First Broadcast by British Monarch
George V made his first radio broadcast on St George’s Day 1924, at the opening of the British Empire Exhibition at Wembley. He was preceded by his son and heir, Edward Prince of Wales, the future Edward VIII , whose delivery and voice on the historic recording are remarkably reminiscent of the current Prince of Wales , confident and easy if less than inspiring. George V, in contrast, speaks with the cadence of an ageing and almost comic cleric giving a sermon, yet his sentiments do manage to inspire, hoping the event “May conduce to the unity and prosperity of all my peoples and to the peace and well-being of all the world.” With poignant understatement, after mentioning the problems caused in setting up the exhibition by the preceding exceptionally bad winter the King talks of the ‘disorganization’ occasioned by the recent war.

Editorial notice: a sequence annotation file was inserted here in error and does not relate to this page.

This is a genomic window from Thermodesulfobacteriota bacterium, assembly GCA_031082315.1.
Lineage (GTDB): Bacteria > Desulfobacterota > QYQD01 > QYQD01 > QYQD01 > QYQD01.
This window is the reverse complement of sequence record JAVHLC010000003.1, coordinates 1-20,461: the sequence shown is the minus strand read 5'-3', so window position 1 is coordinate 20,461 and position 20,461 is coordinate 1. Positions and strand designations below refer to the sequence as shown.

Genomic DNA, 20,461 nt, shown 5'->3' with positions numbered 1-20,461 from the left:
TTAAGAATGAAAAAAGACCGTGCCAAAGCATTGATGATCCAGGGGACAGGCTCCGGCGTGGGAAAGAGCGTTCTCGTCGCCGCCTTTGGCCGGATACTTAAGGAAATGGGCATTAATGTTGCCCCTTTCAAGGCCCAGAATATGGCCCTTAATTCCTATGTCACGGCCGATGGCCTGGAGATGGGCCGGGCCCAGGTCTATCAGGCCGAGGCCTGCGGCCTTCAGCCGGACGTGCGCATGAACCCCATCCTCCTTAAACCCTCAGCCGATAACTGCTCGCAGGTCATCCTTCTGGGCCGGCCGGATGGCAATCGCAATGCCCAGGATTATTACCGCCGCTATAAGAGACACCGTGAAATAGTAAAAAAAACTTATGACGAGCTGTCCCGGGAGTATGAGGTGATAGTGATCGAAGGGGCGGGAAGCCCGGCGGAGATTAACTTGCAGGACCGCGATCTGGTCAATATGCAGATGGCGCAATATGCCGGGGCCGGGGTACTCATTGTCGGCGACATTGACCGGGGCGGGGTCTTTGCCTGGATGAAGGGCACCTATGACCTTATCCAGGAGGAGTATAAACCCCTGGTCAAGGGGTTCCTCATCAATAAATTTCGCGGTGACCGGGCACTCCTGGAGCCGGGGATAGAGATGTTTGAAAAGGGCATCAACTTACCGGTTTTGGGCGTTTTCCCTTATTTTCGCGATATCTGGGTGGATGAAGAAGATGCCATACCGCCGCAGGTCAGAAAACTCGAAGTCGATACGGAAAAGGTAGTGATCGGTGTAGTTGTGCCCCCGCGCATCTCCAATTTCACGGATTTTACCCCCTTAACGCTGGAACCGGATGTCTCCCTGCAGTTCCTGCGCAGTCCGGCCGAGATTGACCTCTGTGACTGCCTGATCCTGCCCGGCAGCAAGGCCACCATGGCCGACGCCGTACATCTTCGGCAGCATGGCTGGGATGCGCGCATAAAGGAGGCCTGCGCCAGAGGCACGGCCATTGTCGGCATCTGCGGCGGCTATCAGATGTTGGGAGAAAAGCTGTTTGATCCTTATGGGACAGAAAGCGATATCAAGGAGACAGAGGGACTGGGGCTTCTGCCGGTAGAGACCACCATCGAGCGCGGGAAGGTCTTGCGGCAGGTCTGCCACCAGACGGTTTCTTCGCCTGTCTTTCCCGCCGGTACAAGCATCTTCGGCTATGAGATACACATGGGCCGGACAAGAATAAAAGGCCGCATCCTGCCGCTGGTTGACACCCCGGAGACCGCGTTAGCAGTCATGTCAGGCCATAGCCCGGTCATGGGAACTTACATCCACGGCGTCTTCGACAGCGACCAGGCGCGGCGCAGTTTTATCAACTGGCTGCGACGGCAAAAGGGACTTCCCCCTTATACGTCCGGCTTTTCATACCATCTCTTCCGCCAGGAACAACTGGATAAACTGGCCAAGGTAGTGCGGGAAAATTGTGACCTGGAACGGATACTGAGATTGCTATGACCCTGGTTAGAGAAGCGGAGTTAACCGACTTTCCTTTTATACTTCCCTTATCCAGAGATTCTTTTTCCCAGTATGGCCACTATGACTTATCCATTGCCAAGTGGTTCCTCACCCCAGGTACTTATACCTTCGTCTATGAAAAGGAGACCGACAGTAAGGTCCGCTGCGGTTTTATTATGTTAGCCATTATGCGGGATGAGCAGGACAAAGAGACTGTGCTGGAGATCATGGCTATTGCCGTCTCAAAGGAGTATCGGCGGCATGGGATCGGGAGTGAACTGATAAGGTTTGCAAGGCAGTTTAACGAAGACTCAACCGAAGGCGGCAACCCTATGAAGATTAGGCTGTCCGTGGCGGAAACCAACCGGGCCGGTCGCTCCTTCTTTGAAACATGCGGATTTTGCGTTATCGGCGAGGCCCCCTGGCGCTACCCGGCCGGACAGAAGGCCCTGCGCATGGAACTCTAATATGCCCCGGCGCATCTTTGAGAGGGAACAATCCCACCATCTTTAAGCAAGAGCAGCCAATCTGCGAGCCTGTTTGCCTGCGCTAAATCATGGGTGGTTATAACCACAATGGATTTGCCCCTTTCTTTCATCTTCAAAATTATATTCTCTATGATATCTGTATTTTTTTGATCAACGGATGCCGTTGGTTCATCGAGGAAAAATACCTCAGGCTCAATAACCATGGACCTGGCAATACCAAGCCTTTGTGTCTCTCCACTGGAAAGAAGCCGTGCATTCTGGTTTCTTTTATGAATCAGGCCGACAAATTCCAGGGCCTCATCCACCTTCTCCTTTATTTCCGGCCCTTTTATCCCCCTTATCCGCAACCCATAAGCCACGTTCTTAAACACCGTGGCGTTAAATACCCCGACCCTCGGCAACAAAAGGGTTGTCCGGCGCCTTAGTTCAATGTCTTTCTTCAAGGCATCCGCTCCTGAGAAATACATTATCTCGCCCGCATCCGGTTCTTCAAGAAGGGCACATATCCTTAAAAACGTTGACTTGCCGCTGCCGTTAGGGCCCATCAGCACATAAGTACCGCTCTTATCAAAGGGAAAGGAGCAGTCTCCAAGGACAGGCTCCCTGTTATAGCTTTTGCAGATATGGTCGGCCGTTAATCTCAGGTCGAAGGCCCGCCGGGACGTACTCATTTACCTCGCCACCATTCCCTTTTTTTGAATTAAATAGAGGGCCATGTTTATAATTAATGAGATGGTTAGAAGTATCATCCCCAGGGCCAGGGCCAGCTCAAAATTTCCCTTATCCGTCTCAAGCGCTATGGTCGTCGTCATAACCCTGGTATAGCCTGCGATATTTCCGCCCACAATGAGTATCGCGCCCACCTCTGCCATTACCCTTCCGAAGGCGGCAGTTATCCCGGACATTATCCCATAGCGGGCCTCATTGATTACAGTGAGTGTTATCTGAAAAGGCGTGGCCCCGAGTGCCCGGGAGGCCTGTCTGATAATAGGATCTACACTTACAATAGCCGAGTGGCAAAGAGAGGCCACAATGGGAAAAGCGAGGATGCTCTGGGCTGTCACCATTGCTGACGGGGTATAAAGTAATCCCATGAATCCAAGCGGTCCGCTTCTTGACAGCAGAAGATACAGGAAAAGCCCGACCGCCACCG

George V realised the importance of the new medium of radio to the royal family, something brought out in the recent Colin Firth film The King’s Speech (which begins with the future George VI’s speech at the closure of the Empire Exhibition the following year).
So significant was this first royal venture into broadcasting that around Britain many on this Wednesday stopped work to listen to it, huddled in groups around the radio sets that were still far from common – it is thought perhaps 10 million managed to hear the speeches.
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